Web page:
Being able to properly break down and digest your food is essential to your overall health and vitality. Absorbing your nutrients and passing your food is a part of the whole process of detoxification. If you find that you struggle with digestive issues, supplementing with one of the best digestive enzymes may be the thing that allows your body to heal and replenish itself. Studies show that digestive enzyme supplementation may help in the management of certain gastrointestinal conditions or digestive disorders.
     If the body doesn’t produce enough digestive enzymes, we have difficulty breaking down foods, digestion slows down, and we experience uncomfortable symptoms like bloating, gas and diarrhea.
     Many of us are enzyme deficient due to pollution in the environment, processed foods, various health conditions, genetics, and aging. Especially in such cases, supplementation is necessary to aide digestion and prevent malnutrition.


Is There a Difference Between Probiotics and Digestive Enzymes?

     While both probiotics and digestive enzymes help digestion and increase immunity to diseases, they are in fact different things, with different functions in the body.
     Probiotics aren’t produced by the body like enzymes are, so they must be consumed through the diet or supplemented. While enzymes help to break down food molecules, probiotics are living bacteria that help to control the bad bacteria that enters the system.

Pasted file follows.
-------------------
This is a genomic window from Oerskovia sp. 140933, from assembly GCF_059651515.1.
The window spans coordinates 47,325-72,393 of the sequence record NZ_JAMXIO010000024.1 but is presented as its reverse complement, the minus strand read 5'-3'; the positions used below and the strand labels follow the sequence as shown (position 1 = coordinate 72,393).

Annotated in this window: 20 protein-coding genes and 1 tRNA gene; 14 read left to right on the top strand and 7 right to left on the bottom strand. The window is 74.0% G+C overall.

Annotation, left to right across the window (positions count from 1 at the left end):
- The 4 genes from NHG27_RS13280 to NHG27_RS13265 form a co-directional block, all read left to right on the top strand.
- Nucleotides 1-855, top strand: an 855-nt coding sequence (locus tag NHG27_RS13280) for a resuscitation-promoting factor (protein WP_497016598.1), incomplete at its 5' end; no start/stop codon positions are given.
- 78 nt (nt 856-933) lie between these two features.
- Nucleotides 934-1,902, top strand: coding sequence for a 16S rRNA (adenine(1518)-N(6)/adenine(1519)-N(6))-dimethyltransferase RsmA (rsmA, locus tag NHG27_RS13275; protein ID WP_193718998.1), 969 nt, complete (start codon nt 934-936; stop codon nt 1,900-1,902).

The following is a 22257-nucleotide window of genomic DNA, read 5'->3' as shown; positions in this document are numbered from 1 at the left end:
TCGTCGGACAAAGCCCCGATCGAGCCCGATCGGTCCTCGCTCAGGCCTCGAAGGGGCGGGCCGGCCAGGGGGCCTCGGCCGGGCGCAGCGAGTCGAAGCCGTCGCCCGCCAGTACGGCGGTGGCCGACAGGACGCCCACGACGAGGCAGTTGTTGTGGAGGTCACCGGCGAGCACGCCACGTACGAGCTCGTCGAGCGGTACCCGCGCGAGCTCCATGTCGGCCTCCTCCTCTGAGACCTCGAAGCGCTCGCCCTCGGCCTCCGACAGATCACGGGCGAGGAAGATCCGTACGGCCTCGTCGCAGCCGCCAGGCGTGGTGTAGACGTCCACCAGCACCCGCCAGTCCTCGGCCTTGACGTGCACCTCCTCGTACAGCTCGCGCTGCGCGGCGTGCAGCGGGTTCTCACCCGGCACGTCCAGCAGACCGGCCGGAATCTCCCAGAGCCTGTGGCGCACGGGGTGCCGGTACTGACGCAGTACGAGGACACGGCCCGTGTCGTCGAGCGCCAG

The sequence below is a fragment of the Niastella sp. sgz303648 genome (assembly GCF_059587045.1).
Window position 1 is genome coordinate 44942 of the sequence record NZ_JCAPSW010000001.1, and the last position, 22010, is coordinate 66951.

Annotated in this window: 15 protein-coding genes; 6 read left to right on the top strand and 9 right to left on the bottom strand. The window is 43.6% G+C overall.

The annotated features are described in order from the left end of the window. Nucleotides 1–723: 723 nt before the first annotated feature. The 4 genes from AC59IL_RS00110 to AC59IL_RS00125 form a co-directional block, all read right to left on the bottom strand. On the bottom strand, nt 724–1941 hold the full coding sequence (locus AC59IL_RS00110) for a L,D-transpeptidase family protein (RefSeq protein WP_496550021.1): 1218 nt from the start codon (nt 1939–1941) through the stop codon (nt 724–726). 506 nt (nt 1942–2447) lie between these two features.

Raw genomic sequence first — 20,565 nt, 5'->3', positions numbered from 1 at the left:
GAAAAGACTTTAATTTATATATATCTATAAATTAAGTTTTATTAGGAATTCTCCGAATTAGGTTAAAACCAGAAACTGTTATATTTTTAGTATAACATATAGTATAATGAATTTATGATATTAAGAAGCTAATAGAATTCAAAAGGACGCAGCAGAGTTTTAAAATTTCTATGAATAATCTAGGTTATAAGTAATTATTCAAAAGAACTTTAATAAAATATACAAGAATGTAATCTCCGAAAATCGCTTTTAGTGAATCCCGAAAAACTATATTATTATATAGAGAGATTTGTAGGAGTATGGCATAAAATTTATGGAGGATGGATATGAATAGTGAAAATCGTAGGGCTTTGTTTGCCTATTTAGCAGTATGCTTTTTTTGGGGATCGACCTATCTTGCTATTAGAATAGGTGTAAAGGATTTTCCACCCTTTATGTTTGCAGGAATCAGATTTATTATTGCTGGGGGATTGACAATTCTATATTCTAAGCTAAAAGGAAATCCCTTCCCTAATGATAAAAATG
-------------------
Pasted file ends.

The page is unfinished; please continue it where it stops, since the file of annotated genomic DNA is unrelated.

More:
Probiotics are microorganisms (live bacteria or yeasts), which also aid digestion in a significant way. They often are referred to as the “good” bacteria, which compete for territory in the gut with the “bad” bacteria.
     Many of us have damaged our bacterial system through stress, unhealthy diet, popular medications, and antibiotics. When we repopulate our guts with billions of “good” live bacteria, they help keep the bad bacteria under control by colonizing and leaving less room and food in the gut for bad bacteria.
     Therefore, they help prevent disruptions, such as poor absorption of water and nutrients, constipation, or diarrhea. When your gut microflora population remains in balance, they can perform numerous essential functions in the digestive system and have a wide range of health benefits.


When Should You Take Digestive Enzymes and Probiotics?

     It’s best to take digestive enzymes as you start eating to maximize the enzymes’ time of being in contact with food. If you do a lot of snacking, or if you eat frequently, you may want to take the enzymes at fixed intervals, for example every 4 or 5 hours.
     Probiotics too should be taken during a meal and never first thing in the morning! Probiotics are live microorganisms, and they need food and water to survive. Also, while you eat your pH level rises, creating a less acidic environment for the probiotics to make it safely through the digestive tract and into the gut.
     Additionally, probiotics should never be exposed to high heats as this can kill off the live cultures, best to keep refrigerated once opened.
     Note: For people who take blood thinners or have a blood disorder, DO NOT take digestive enzyme supplements that contain bromelain, a digestive enzyme found in pineapple that can interfere with platelet levels and ultimately affect the blood's ability to clot.

[From MMS/Chlorine Dioxide Resources Telegram Group]


More quotes from Telegram group discussions worth reading:

Probiotics can cause diarrhea initially as body readjusts to new micro flora. I feel these should be taken in “pulse” fashion for recovery/ rebuilding, not everyday. Constant dosing doesn’t allow things to naturally balance out. Fermented foods seem to work better for daily microbiome support.